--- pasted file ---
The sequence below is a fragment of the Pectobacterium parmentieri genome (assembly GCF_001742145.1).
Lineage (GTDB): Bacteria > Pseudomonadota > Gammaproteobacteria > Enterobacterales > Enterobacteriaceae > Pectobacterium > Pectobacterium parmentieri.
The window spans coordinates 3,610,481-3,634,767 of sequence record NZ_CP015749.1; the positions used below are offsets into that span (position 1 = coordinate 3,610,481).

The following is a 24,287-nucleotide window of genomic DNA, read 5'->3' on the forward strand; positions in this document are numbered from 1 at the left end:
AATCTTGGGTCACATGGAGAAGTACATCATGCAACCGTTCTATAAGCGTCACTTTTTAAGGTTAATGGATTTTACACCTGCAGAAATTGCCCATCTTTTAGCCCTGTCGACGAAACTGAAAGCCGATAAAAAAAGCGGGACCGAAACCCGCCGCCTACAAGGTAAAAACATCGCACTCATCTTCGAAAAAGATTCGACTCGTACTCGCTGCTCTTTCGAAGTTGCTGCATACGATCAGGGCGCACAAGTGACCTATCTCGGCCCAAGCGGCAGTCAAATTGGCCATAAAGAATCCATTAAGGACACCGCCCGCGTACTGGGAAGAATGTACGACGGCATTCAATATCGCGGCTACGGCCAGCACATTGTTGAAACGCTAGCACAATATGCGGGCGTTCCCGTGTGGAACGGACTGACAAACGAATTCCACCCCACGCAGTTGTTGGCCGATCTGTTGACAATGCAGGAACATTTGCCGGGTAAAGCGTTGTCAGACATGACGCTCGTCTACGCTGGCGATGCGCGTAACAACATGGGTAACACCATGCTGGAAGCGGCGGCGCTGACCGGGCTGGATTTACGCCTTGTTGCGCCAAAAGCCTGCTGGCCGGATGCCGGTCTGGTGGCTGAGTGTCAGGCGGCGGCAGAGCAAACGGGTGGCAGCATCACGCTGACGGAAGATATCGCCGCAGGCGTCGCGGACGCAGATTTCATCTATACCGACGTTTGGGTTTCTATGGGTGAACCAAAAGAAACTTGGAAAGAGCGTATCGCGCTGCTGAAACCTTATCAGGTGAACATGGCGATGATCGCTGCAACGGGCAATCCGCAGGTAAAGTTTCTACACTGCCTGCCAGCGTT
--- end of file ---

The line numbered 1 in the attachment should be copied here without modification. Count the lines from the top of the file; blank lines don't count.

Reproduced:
The sequence below is a fragment of the Pectobacterium parmentieri genome (assembly GCF_001742145.1).